I loved this book. It’s a collection of stories about growing up just southeast of Springfield, Missouri, in the 1930s. The author moves with his family to a small homestead called Bethany Homestead with his family of 7. His father’s a Lutheran minister and a frequent missionary to Africa who really wants to return, but he serves as pastor to a number of churches in the United States. This leaves the wife and her children (10 by the time the book ends) on the little farm, which has some crops and a large orchard not to mention some cattle to tend to. The second oldest boy, John takes an active role in the household.
It’s a strange other country, the past. While some of the landmarks are familiar, the culture is different. For example, the author took a year off between finishing school and deciding whether to pursue further education. Not between high school and college, not between his undergrad years and going onto medical school. Between 8th grade and high school. During this year, his father is preaching in Nebraska and his brother is in high school already, so the 13 year old boy is effectively the man of the house, working outside the home for some extra income and taking care of chores and helping his mother tend the 8 siblings at home. 13! He also recounts travelling to the upper peninsula of Michigan to visit his father (who’s preaching afar again) and, instead of riding in a single Packard laden with his 9 siblings and mother, stays over an extra couple of days in Michigan and hitchhikes home.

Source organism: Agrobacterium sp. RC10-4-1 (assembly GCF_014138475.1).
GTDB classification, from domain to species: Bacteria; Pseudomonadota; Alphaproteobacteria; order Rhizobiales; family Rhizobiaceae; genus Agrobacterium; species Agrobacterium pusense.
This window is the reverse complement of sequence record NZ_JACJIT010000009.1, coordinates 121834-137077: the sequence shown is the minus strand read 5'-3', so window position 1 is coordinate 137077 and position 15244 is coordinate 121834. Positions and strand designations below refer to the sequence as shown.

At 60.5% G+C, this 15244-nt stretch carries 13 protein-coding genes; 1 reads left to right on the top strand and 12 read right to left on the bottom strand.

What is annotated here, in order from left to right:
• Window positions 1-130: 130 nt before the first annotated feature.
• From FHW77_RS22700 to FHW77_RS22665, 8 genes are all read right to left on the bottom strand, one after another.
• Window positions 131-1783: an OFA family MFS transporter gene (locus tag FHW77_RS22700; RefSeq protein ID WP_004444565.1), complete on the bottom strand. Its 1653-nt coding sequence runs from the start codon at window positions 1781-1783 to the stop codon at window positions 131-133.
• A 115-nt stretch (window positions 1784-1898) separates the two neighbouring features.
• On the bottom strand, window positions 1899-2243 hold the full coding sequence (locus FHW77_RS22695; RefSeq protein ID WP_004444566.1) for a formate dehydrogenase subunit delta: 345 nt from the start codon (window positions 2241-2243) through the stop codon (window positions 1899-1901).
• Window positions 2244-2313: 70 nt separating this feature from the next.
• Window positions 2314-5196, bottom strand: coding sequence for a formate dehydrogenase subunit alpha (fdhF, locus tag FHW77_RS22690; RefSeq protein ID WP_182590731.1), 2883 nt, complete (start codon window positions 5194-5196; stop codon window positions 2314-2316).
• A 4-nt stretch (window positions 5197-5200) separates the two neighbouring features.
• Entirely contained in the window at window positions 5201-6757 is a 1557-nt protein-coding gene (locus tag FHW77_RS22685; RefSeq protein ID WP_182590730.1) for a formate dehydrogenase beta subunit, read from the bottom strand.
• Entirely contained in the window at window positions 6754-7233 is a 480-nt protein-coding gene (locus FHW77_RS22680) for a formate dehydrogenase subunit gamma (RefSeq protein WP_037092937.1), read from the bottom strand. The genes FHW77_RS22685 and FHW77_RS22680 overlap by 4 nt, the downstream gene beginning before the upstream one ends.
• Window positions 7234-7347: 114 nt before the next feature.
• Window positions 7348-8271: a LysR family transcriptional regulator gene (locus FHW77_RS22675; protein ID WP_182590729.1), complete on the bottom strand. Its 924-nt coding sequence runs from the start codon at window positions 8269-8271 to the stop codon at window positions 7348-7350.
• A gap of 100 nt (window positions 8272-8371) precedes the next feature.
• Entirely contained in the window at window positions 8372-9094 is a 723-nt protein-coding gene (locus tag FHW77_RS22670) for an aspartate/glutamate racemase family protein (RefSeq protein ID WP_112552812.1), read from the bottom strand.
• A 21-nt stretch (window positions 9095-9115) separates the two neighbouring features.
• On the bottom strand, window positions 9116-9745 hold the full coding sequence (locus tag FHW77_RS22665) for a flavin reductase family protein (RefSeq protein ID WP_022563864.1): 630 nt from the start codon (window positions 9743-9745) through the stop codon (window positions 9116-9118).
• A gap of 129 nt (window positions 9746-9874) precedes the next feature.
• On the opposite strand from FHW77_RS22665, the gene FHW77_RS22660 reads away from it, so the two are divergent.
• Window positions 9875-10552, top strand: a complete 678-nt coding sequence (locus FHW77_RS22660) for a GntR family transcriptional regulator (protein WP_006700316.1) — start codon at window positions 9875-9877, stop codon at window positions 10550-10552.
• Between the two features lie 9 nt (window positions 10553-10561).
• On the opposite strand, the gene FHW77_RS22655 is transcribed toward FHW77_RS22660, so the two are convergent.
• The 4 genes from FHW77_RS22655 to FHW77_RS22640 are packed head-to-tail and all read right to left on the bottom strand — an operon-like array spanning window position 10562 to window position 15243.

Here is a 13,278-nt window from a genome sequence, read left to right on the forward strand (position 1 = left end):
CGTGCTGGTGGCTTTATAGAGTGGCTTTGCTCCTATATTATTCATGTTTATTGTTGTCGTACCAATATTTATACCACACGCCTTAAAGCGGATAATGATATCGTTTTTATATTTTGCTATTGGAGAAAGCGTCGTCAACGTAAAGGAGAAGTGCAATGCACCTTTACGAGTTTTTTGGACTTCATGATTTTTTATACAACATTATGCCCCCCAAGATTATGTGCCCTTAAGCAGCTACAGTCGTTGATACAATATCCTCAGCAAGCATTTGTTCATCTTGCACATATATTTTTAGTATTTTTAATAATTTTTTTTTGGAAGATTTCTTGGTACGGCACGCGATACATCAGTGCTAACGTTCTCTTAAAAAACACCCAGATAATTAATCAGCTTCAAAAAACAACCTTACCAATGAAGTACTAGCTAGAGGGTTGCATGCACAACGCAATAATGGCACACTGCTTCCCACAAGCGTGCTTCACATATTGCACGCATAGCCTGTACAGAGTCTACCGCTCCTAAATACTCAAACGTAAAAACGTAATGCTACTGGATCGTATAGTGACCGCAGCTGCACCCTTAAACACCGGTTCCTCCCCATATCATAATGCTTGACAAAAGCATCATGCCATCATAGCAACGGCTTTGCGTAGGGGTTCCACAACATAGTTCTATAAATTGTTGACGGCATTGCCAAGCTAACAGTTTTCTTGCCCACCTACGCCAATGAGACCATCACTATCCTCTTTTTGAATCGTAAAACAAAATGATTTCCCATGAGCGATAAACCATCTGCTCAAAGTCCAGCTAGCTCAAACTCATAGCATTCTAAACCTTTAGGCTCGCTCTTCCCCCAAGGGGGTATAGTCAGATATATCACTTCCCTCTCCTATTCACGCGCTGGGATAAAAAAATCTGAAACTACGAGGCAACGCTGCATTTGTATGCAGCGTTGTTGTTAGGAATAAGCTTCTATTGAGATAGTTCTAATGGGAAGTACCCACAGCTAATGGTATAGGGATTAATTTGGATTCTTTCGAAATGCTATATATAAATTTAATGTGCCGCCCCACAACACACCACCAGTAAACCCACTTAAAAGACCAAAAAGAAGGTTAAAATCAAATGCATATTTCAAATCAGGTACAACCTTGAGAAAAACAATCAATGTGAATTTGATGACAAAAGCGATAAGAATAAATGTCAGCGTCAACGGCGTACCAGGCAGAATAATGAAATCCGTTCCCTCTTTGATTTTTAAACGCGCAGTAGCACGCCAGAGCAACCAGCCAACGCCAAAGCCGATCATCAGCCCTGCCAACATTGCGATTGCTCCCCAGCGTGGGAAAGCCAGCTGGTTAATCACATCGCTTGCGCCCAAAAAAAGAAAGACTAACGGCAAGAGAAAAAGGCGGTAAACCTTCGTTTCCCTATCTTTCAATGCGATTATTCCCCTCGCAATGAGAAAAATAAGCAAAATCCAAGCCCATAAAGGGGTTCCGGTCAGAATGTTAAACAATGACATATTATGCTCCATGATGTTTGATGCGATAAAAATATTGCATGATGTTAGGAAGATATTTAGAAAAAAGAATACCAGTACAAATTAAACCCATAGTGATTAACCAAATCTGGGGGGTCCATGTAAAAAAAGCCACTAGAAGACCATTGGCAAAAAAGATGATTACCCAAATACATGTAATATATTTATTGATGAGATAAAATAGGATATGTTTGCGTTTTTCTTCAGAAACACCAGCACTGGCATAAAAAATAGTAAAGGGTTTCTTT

I wondered if this sort of collection of stories would fly were I or a peer try to write it about our youths in the 1970s and 1980s, whether they would be interesting enough to draw any attention from seekers of esoterica 50 years from now. You know what? They just might. Some of my stories sound outlandish among my cohort now, only 30 years beyond their occurence. Perhaps in another 30 years they will be exotic enjoyments for readers. If anyone reads in 2040.
At any rate, I liked the book so much I’ll keep my eyes out for the others written by Hult and his immediate family. Also, last night, I returned to the used book store where I bought this book and bought six other memoirs in the same vein from different authors from the Ozarks.